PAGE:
While some areas of food labeling are strictly regulated, food dating seems rather arbitrary. What is the real difference between "sell by", "best by" and "use by"? And what happens if you eat food after this date? I did some research to find out. 

Each food item has a unique journey to your kitchen table, and this determines the labeling it carries. Let's take milk as an example: it is collected on a dairy farm and is then sent to a dairy processing plant. There the milk is pasteurized and packaged before being delivered to grocery stores, where it may sit a while before purchase. In this case, companies use food dating to communicate both to store owners when a carton of milk should be taken off the shelf and to customers when the milk should no longer be consumed.

"Best by" dates are not expiration dates, however. They merely mark the last day before food quality declines. In fact, experts claim that milk may be good for up to a week after its printed date (always use visual cues and common sense before indulging, however). So if "best by" dates aren't regulated and they don't indicate expiration, why do companies print them?

Food dating came into the picture in the 1970s when consumers were producing less of their own food but still wanting information about how it was made. Food companies realized that a spoiled food product may turn consumers away from a certain store or food brand, and so they chose date ranges to keep food in peak condition. Since then, food dating has been streamlined:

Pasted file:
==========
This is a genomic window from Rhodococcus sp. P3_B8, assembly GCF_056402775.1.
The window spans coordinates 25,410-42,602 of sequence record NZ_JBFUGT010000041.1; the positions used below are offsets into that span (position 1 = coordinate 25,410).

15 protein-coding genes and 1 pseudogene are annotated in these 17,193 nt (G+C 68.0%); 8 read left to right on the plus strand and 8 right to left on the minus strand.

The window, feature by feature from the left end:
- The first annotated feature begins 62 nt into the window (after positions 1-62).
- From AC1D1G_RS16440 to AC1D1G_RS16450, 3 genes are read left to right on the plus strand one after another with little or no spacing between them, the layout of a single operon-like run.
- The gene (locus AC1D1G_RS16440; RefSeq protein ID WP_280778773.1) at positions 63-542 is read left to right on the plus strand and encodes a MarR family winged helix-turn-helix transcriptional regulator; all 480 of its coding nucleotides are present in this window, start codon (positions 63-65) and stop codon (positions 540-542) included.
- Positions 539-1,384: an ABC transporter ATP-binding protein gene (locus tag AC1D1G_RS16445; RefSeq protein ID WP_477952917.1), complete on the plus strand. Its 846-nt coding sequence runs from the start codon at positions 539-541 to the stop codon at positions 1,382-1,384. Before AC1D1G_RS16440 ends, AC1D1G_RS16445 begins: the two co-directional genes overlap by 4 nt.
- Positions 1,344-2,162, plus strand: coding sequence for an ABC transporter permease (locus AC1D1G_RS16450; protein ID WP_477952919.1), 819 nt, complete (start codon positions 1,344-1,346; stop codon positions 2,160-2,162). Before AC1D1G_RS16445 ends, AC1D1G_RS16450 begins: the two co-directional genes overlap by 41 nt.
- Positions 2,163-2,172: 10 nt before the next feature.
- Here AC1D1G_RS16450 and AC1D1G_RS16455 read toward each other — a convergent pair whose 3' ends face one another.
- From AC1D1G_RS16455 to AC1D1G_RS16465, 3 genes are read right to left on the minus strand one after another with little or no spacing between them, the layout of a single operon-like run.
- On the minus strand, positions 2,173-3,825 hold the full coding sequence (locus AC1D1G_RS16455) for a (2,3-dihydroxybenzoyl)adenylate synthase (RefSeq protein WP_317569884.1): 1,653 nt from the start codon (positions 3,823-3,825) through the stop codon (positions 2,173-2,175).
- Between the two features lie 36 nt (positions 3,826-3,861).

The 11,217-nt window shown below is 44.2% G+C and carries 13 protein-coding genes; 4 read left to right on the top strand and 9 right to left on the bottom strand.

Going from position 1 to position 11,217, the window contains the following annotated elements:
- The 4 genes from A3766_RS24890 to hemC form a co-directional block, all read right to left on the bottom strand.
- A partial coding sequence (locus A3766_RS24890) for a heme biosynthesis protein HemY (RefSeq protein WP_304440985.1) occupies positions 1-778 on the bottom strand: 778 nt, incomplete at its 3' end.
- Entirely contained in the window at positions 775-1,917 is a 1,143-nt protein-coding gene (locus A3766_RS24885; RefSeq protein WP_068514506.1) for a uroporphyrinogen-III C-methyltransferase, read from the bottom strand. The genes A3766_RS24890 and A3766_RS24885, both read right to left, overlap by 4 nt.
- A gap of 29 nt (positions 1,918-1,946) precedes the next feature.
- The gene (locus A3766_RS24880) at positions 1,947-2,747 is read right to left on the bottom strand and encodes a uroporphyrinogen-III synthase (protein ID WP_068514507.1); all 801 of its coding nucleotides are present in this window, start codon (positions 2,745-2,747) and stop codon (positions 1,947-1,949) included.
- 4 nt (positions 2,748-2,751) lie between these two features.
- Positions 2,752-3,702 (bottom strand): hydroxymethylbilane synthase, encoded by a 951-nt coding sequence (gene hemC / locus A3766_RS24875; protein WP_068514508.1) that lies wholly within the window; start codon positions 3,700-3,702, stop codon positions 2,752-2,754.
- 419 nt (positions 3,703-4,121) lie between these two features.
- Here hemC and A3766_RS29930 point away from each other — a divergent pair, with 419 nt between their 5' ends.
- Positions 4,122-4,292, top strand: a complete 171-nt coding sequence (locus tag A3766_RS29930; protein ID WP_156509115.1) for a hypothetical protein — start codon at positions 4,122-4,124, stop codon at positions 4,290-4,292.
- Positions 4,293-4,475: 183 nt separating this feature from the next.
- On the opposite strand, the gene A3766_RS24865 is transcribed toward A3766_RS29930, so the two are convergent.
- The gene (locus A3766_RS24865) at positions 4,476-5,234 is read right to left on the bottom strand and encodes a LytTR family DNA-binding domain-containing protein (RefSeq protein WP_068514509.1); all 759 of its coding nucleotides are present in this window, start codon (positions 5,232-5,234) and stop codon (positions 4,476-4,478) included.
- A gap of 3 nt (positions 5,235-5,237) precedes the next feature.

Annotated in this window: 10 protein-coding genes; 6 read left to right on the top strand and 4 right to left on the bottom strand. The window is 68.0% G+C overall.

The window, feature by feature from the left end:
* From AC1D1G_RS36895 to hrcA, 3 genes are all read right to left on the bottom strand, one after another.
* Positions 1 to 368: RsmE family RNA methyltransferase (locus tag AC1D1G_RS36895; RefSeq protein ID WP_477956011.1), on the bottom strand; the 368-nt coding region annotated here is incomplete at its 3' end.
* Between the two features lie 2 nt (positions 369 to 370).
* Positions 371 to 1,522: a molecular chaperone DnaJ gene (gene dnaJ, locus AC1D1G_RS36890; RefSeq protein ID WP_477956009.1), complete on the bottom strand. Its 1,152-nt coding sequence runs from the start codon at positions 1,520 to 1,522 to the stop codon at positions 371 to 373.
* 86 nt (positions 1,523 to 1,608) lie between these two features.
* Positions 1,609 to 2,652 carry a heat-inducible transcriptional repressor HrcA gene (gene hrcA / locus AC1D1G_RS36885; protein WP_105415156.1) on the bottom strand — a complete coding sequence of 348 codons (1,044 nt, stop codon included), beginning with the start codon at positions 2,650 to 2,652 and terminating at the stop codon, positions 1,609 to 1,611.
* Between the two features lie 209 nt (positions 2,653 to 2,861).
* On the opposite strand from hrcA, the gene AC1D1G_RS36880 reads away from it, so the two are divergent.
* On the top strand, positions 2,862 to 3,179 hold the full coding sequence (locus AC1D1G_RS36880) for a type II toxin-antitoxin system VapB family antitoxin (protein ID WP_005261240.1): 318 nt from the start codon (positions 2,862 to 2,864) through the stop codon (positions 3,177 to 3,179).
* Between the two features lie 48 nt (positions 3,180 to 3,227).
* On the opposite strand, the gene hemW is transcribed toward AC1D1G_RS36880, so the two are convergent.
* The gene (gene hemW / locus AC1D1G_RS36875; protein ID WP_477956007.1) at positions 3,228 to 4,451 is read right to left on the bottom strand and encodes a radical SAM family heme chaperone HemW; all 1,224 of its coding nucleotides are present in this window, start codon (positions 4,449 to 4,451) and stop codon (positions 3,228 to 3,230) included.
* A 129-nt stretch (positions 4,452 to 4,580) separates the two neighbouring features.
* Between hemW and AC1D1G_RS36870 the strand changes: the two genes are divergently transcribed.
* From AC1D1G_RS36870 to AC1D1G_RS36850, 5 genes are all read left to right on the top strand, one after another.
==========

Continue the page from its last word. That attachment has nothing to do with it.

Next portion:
"Best by" indicates when a product will be of best flavor or quality. 

"Sell by" is used by manufacturers to ensure proper turnover throughout the journey of the food product. This helps the food retain a long shelf life even after purchase.

"Use by" marks the last date recommended for the use of the product. This is often printed on meat, poultry or egg labels and should be taken seriously.

What Happens if You Eat Food After the Date?

As previously mentioned, sometimes eating food after the "best by" date simply means a decline in quality. Yogurt, for example, can be eaten 14 to 24 days after the printed date, but it will become increasingly sour during that time. 

Other foods, however, might make you sick, and the symptoms can range from a stomach ache to full-on food poisoning. Experts say that chicken is one of the worst offenders: listeria was found when the poultry was stored in the fridge for 2 weeks past its "use by" date.

So how can you really be sure that food is okay to eat after the expiration date? Remember the difference between "best by" and "use by": milk, cheese, and bread can all last for varying time after their "best by" date when left unopened and stored properly. However, it is not recommended to ignore the "use by" date of meat, poultry or eggs.

Food Dating Regulation

The Food and Drug Administration (FDA) does not have formal regulation for food dating. Last year, however, the Food Marketing Institute and the Grocery Manufacturers Association came together to create their own rules. While they aren't backed by the government, these organizations carry enough clout that food companies have taken notice. "Best by" and "sell by" indicate quality while "use by" indicates safety. 

After researching, it's clear that there is a benefit to multiple terms for food dating. "Use by" is more serious whereas "best by" has to do with flavor. But despite these guidelines, remember to always use common sense when trying something from the back of the fridge.